AOPA Live This Week – February 2, 2017

Benét Wilson is celebrating Black History Month by honoring a different aviator of color every day of the month. Follow her on Twitter as @AvQueenBenet. The Pacific Aviation Museum Pearl Harbor hosted a Tuskegee Airmen Hangar Talk to pay tribute to the Tuskegee Airmen and the vital role they played during World War II. Click to see photos of the event.

Colonel Charles McGee, courtesy Pacific Aviation Museum.

Colonel Charles McGee, courtesy Pacific Aviation Museum.

Colonel McGee fought in WWII, Korea and Vietnam, and holds a record for one of the highest three-war total of fighter combat missions of any pilot in United States Air Force history. Colonel McGee began his military service as one of the Tuskegee Airmen in the 332nd Fighter Group.

His career in the U.S. Army Air Corps and U.S. Air Force spanned 30 years and three wars, where he flew 409 aerial combat missions. During his military career, Colonel McGee was awarded the Legion of Merit with Cluster, three Distinguished Flying Crosses, the Bronze Star and the Air Medal (25 times).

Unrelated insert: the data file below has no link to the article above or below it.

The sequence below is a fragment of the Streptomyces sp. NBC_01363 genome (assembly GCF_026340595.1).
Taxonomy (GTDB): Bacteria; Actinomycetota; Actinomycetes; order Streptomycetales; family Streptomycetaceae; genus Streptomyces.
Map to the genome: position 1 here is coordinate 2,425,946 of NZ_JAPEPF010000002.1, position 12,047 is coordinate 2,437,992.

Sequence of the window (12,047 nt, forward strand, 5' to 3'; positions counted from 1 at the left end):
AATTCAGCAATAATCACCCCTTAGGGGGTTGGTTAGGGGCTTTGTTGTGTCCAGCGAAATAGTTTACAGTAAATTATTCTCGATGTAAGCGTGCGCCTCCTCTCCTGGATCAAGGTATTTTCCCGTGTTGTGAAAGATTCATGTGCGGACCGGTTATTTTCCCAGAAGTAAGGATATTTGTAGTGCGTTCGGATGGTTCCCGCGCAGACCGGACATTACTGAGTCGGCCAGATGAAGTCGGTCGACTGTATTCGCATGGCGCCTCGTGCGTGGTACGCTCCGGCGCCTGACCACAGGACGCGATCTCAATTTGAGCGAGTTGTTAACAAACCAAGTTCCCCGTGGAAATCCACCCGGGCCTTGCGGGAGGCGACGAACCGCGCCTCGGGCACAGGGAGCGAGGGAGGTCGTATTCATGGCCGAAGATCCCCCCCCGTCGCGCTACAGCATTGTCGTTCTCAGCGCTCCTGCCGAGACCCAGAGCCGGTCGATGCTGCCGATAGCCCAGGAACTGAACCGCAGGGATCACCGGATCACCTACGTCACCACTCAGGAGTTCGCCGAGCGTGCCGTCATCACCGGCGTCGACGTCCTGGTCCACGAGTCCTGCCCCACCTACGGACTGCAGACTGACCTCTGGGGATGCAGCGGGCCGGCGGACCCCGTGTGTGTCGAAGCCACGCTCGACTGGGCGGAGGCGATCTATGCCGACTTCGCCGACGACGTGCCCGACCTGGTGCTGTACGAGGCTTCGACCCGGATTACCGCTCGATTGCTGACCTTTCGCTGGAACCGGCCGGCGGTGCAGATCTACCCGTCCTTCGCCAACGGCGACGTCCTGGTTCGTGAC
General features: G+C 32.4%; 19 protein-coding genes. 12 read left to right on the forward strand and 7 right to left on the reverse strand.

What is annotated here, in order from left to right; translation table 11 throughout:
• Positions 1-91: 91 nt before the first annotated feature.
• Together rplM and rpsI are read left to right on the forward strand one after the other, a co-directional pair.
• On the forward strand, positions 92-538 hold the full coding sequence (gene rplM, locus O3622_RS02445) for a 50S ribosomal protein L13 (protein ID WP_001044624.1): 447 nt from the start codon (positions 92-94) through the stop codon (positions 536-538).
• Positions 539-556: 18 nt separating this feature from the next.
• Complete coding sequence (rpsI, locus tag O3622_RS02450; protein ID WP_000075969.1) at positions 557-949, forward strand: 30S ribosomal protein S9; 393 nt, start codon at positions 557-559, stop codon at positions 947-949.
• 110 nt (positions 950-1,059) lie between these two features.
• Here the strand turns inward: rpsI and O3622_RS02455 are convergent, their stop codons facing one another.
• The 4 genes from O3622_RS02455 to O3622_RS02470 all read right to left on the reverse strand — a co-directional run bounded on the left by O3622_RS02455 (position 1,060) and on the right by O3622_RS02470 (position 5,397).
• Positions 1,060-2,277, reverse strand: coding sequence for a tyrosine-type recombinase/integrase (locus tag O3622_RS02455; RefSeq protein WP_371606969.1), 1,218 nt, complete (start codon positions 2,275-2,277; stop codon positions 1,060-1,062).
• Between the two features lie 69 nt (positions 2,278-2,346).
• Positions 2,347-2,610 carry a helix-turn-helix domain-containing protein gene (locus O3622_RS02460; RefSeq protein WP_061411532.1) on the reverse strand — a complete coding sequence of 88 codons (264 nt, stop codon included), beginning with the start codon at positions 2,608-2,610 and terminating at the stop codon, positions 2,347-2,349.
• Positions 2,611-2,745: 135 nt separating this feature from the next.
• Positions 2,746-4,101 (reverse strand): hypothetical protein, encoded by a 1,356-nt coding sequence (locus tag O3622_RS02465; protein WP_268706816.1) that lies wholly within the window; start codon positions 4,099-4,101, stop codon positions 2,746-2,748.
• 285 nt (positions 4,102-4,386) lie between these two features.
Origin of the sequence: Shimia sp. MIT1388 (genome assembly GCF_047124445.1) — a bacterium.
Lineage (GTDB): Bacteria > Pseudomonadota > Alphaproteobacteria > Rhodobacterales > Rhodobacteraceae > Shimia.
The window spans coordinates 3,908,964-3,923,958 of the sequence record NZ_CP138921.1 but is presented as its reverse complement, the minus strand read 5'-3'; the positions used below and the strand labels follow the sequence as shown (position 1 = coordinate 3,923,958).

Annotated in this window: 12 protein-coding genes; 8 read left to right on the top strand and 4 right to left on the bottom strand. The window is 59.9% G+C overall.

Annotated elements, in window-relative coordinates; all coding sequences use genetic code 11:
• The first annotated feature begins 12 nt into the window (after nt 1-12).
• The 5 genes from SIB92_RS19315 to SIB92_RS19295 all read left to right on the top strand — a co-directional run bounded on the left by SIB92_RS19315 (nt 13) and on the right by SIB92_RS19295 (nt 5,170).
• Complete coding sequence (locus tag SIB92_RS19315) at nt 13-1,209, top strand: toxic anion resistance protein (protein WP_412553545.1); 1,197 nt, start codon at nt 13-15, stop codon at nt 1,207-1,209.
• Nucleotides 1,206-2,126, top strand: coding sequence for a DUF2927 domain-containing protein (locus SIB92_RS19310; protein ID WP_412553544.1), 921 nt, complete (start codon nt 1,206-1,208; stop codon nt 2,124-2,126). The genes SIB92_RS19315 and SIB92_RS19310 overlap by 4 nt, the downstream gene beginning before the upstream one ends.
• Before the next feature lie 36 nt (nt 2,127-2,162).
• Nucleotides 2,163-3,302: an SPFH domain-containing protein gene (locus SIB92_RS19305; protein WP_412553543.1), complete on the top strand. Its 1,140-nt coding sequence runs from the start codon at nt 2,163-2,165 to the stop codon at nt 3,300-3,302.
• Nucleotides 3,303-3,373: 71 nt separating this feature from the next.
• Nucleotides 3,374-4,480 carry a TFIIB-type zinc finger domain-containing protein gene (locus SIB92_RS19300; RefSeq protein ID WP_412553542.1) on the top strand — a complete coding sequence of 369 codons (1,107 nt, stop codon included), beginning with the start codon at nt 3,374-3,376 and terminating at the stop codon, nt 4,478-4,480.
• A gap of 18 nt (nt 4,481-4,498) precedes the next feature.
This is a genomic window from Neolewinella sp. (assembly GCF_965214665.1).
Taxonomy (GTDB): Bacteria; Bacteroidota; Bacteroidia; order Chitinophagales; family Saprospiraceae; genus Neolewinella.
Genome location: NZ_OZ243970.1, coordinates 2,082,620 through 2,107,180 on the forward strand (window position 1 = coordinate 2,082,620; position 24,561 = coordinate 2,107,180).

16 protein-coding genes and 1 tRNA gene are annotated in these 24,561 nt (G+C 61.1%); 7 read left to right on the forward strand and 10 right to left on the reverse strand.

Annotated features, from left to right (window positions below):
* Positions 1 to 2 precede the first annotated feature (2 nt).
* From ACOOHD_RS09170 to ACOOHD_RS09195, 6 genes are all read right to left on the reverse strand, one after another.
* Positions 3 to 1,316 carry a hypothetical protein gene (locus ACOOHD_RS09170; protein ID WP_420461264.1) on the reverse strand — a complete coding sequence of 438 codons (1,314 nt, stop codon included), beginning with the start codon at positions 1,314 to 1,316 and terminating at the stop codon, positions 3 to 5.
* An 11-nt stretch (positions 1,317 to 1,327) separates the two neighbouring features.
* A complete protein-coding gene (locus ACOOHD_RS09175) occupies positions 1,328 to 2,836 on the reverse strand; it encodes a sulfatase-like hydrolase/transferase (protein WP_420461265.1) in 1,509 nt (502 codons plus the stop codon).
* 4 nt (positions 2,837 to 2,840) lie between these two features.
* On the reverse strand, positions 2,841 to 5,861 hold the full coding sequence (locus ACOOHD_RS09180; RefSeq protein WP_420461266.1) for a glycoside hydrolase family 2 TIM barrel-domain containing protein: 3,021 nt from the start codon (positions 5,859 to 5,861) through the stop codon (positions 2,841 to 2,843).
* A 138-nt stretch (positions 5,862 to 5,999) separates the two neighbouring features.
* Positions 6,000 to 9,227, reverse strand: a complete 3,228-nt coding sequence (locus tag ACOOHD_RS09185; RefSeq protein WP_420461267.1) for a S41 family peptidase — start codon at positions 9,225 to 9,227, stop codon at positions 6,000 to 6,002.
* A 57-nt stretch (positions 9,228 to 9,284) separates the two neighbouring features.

Also honored at the Hangar Talk was WWII Tuskegee Airman Philip Baham. Baham served as a crew chief for the 337th Composite Group at Tuskegee Army Air Field. He is a dedicated volunteer at Pacific Aviation Museum, sharing his story with visitors as a greeter in the lobby of Hangar 37.

Amazon picks Kentucky airport as site for air cargo hub

Amazon announced it is creating a new centralized air hub at the Cincinnati/Northern Kentucky Airport (CVG) to support its growing fleet of Amazon Prime Air cargo planes. When the hub opens, Amazon expects to create more than 2,000 new jobs engaged in loading, unloading, and sorting packages. In 2016, Amazon entered into agreements with two carriers to lease 40 dedicated cargo airplanes.